Growing Overwintered Vegetables For A Spring Harvest Is An Established Way To Extend The Gardening Season. In The UK, There Are Several Winter Vegetables That Can Be Sown In Late Summer Or Early Autumn For A Spring Harvest.
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Here’s a list of winter vegetables that can be grown for a spring harvest:
Plant cloves in autumn, and they’ll establish roots before winter, producing bulbs in early summer.
Onions and Shallots
Similar to garlic, onions and shallots can be planted in autumn for a spring harvest. The onions developed in Japan, aka Japanese Onions, are an obvious onion variety. E.g. Senshyu
Sow hardy varieties in autumn, and they’ll grow through winter to produce a spring crop.
Several pea varieties can survive the winter when planted in autumn for an early spring harvest.
Winter Lettuce Varieties
Specific hardy lettuces, like Winter Gem or Arctic King, can be sown in late summer or early autumn and harvested in spring.
Kale is a very hardy crop that can be sown in early summer for a winter or spring harvest, depending on sowing date. I used to grow “1000 head kale’ as a cattle forage crop. Sown in May or June it would be grazed in late autumn or winter. Later sowings would be grazed in spring, before the new grass growth.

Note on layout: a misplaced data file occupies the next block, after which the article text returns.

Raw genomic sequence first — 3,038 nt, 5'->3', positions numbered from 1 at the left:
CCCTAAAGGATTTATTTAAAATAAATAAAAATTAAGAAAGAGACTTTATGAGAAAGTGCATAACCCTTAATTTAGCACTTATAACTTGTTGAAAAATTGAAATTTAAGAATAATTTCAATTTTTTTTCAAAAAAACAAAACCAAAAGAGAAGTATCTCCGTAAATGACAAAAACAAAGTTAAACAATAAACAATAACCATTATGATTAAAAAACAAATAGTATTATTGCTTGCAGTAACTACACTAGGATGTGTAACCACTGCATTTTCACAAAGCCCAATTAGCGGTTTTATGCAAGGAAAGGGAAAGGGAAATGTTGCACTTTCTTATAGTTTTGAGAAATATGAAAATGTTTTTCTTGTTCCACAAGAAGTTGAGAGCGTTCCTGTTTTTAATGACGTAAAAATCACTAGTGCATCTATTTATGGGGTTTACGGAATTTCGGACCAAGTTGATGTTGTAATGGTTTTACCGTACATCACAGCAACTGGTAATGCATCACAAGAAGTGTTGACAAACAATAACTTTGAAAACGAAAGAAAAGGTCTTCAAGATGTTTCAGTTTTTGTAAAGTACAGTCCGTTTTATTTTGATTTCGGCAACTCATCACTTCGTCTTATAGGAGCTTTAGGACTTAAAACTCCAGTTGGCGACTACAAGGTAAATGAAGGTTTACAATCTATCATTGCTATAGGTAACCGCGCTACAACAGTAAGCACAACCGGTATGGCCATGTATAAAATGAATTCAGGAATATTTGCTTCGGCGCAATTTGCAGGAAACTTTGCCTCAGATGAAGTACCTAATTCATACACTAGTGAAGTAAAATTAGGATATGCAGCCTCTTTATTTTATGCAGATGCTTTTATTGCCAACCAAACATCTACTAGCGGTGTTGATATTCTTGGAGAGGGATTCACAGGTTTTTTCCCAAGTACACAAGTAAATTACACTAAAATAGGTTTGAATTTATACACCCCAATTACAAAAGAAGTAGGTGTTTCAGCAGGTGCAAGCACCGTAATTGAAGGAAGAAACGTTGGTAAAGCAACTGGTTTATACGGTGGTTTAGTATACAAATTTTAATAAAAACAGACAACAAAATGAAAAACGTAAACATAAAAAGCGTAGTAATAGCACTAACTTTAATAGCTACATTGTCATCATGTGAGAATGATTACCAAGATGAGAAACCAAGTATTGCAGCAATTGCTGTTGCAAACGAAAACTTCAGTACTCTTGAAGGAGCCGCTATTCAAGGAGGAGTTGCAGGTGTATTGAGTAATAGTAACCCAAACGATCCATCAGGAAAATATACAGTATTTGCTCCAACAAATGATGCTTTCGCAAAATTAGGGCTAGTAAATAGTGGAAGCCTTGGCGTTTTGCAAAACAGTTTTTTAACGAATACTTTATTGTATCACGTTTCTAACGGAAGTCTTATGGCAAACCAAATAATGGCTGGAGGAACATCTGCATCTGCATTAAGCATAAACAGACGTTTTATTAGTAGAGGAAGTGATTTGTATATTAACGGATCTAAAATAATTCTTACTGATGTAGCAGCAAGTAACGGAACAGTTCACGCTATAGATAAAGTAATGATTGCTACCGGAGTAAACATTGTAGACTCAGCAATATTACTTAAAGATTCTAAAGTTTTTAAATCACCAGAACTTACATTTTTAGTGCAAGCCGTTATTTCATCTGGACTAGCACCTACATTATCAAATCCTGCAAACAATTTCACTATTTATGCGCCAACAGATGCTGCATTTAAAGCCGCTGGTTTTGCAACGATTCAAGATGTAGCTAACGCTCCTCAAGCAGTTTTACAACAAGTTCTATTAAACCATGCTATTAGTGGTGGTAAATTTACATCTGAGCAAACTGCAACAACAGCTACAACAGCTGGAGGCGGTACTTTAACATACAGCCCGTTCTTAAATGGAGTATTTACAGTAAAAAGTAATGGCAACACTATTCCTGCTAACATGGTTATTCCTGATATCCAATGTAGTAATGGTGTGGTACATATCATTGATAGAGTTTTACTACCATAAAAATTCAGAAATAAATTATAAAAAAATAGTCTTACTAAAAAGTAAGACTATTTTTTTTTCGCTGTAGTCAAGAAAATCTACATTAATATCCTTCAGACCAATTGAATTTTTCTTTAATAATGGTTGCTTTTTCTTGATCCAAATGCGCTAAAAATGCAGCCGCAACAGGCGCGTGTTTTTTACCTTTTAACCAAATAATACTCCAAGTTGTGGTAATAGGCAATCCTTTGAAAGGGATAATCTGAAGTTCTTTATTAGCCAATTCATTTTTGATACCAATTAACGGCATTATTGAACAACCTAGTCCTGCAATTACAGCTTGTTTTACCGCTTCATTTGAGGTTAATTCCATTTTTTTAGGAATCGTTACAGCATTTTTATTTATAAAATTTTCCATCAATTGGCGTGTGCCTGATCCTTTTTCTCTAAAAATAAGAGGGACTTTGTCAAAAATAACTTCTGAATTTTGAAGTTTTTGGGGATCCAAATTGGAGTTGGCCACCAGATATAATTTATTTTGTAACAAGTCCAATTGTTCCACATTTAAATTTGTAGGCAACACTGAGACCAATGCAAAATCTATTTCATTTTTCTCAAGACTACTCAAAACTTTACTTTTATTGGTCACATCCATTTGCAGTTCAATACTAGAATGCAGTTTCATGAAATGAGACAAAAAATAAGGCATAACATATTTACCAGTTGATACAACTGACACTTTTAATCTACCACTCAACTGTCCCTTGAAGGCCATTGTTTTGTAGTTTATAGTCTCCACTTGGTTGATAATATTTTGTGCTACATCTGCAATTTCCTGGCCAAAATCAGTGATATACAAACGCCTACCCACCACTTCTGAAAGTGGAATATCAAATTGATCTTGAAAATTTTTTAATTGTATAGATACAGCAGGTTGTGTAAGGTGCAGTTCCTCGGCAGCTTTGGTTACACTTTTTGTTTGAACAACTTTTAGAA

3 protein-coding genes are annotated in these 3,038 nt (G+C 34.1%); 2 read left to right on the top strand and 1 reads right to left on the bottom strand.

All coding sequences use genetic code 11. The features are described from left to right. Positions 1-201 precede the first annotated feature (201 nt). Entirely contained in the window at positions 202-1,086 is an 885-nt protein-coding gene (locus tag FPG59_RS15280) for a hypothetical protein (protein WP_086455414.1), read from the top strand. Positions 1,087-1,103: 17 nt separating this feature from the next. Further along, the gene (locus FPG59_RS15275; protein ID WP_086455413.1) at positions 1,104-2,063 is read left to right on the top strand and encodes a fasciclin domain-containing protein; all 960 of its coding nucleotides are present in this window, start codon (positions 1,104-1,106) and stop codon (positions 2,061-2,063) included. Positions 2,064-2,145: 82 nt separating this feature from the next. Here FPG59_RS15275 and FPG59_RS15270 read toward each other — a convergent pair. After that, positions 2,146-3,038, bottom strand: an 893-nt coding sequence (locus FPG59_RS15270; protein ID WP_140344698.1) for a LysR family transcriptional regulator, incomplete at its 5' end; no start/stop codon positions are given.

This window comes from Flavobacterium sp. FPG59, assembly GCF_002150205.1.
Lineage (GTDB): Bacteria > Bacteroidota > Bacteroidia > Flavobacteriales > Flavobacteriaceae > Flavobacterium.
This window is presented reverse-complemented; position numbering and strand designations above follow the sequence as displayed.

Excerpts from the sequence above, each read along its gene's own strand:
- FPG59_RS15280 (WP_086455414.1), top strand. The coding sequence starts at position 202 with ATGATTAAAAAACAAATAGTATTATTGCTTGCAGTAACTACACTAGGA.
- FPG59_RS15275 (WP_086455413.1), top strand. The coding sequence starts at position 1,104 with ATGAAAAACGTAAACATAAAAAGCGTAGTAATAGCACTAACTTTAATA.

Certain spinach varieties, especially the hardier types, can be sown in late summer or early autumn for a spring crop.
Sow seeds in late summer to early autumn for maturing in spring. These are specifically bred for a spring harvest.
There are several other brassicas that can be overwinters for spring harvest.
Varieties such as ‘Autumn King’ or ‘Sytan’ can be sown in late summer for harvesting in spring.
Perpetual Spinach (Leaf Beet)
As a hardy alternative to true spinach, this can provide continuous leafy growth through winter into spring.
I overwinter White Lisbon for spring lifting. Left a bit longer and they form good sized bulb onions.
It is easy to focus on just the crops we sow to overwinter that winter. There are also all the perennial fruit and veg crops that come year after year for a reliable spring or summer harvest.
Examples include rhubarb, asparagus, raspberries, strawberries, perennial kale, perennial Nine Star Broccoli, and many more.
When sowing or planting for an overwintered harvest, it’s essential to choose varieties that are specifically bred or known for their cold-hardiness. Additionally, protect your crops from harsh weather using row covers, cloches, or fleece to ensure they survive the winter and provide a bountiful harvest in the spring. Timing, soil preparation, and good cultivation practices are crucial for success when growing vegetables for an overwintered spring harvest.
Tag: Winter Vegetables
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